The Berry Street Residence is a home constructed with simplicity in mind. Sitting on top of a medium-sized block of flats in the east of central London, with the three towers of the Barbican a stone’s throw away, the flat was designed by Stirling Prize-winning architect David Chipperfield.
While Chipperfield designed the entire block (which was originally a warehouse) in 2000, it is surely with this penthouse apartment that he had the most fun, affording him a prime opportunity to indulge in a moment of architectural commemoration, with the influence of Mies van der Rohe’s Farnsworth House (1950) in unmistakeable evidence.
As with the Farnsworth House, the Berry Street Residence is essentially a glass box. But the cues do not stop there. Entrance to the house is from a lower floor, occupied by three bedrooms, storage space and a large hallway. The division of space here is characteristically modernist, where the private space to sleep is tucked away to the side and the space to live is bathed in light.
Speaking of the living space, this part of the house also features the same clean Miesian delineation of space, open-plan yet divided into different zones: a reception room (which can be screened off with sliding walls), a central kitchen and dining room, and a living area flanked by windows on three sides.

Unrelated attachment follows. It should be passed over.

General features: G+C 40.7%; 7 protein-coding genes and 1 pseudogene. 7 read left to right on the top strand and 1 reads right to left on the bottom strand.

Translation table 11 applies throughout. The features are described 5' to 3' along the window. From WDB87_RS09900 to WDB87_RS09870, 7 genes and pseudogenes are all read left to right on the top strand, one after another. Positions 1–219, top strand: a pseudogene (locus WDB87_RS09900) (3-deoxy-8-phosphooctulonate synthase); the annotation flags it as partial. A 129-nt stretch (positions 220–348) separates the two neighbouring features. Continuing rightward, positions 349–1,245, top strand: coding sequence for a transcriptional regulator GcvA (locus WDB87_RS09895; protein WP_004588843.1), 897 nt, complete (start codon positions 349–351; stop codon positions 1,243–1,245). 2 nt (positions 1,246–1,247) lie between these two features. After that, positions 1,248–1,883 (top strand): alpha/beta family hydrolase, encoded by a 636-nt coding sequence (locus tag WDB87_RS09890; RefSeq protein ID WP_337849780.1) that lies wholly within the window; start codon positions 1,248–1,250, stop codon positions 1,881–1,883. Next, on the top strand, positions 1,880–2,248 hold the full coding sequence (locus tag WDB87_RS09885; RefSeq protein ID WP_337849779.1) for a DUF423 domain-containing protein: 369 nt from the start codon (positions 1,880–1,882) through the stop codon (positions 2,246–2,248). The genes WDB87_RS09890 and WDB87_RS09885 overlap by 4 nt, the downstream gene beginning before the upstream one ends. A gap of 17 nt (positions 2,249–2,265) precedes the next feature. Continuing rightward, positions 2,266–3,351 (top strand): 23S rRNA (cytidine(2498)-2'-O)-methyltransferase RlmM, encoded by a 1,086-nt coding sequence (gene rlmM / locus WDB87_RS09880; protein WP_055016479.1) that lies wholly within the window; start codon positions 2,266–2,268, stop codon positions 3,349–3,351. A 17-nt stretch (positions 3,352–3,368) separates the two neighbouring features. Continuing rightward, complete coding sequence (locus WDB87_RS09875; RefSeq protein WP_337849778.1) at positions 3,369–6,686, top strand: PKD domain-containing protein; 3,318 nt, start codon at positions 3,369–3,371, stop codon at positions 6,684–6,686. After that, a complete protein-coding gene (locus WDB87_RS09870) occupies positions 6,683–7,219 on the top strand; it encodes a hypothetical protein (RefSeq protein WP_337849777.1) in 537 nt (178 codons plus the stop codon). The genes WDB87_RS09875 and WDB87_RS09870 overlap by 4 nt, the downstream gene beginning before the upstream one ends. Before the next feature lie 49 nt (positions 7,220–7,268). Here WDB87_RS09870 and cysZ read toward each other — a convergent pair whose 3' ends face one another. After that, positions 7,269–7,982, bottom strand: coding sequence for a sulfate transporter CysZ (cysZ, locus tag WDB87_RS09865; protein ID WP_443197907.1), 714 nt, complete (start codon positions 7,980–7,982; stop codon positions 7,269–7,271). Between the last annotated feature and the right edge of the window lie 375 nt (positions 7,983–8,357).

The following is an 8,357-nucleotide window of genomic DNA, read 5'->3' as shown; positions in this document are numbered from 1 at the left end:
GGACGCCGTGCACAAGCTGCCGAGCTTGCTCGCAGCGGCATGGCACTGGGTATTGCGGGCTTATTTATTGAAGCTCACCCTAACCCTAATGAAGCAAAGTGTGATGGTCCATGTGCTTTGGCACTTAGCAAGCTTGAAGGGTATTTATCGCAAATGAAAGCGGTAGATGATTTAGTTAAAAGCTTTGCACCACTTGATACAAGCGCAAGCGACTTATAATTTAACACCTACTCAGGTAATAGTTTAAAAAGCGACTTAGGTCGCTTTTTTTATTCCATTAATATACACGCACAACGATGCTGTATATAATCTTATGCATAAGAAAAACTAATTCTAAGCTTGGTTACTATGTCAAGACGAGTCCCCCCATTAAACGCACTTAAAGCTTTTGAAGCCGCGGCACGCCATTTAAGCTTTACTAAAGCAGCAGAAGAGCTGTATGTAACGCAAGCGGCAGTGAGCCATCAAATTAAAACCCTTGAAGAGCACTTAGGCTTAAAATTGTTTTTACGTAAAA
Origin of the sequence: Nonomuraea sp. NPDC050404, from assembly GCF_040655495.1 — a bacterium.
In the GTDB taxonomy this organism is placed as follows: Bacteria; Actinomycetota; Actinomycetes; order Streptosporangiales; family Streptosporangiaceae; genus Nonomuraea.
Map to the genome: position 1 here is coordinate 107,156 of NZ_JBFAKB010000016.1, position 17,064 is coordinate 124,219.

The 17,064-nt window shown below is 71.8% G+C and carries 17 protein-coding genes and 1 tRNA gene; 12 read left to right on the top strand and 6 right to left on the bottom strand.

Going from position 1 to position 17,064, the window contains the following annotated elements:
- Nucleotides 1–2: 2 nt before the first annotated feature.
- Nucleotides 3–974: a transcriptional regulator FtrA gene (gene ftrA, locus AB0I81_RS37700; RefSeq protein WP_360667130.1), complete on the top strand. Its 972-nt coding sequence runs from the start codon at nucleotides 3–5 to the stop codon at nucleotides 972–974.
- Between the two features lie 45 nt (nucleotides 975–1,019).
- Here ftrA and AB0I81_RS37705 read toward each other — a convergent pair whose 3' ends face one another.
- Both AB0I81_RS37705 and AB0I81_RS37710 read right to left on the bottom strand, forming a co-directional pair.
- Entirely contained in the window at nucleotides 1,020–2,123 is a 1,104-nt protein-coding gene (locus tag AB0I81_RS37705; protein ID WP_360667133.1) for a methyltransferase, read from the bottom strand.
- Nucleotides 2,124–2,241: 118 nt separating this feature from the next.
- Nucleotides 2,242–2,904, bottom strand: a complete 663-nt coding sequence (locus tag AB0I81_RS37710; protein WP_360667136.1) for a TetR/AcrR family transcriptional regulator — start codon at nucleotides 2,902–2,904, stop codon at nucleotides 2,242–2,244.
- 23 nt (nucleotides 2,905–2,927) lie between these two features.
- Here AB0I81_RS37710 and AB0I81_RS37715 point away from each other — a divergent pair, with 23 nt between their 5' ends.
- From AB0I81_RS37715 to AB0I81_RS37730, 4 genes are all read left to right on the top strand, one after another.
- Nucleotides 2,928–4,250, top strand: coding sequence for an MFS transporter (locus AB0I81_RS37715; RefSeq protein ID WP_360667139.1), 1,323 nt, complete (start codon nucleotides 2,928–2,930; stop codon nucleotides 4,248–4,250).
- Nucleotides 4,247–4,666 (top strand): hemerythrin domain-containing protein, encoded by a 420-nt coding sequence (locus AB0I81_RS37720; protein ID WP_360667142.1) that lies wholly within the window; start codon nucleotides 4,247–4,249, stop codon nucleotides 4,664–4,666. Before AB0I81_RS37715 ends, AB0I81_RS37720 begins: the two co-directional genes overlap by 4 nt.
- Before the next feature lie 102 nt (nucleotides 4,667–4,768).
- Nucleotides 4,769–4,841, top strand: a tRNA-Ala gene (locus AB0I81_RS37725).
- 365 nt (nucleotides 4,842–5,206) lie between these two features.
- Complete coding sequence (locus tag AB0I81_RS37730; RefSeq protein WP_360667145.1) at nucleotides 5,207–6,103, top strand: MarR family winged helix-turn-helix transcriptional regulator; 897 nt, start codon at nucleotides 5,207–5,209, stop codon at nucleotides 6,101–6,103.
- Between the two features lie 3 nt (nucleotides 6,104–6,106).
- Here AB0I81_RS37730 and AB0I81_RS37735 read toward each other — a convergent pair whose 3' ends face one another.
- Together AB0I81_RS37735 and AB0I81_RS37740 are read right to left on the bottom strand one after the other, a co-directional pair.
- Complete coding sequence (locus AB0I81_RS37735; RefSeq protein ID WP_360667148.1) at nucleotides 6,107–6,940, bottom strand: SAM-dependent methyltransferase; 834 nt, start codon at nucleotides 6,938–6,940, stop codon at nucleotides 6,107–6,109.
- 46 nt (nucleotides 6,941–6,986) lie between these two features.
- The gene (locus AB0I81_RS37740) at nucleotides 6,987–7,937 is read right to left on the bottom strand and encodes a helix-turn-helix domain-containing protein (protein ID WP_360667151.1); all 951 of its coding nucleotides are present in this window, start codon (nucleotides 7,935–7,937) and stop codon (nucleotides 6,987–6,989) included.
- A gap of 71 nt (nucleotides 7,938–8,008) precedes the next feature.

The kitchen is separated from the living area by a huge space divider, doubling as a wall of cabinets, and decked out in sleek oak veneer panelling. This is offset nicely by a series of stainless steel drawers, hood, cooker and sink, all contained within a precise rectangle worktop situated in the middle of the kitchen area, all of which neatly match up to the deep grey tone of the floor as well as greys evident throughout the furniture, fixtures and fittings.
Indeed, what with the notable addition of the lovely daybed and sofa, upholstered in black leather, the colour palette is clear and simple. And in accordance with the Farnsworth House again, colour is kept to a minimum in the flat, all the better to bring out the brightness of the scene outside.
Yet speaking of the scene, unlike Mies van der Rohe’s classic, it of course does not sit peacefully in an idyllic countryside setting, and therefore cannot in the slightest bit be considered an ode to nature. Instead, with floor to ceiling windows on all sides it offers an almost total view of the London cityscape. This house is more a celebration of the historic texture of London’s built environment, with not just the Barbican but also the Shard and St. Paul’s Cathedral within view of the penthouse.
Photo via TheModernHouse
But the use of the Farnsworth House precedent still lends the design a remarkable image of confidence. Among a city awash with penthouse apartments, this is a remarkably self-assured and elegant work of modernist design.
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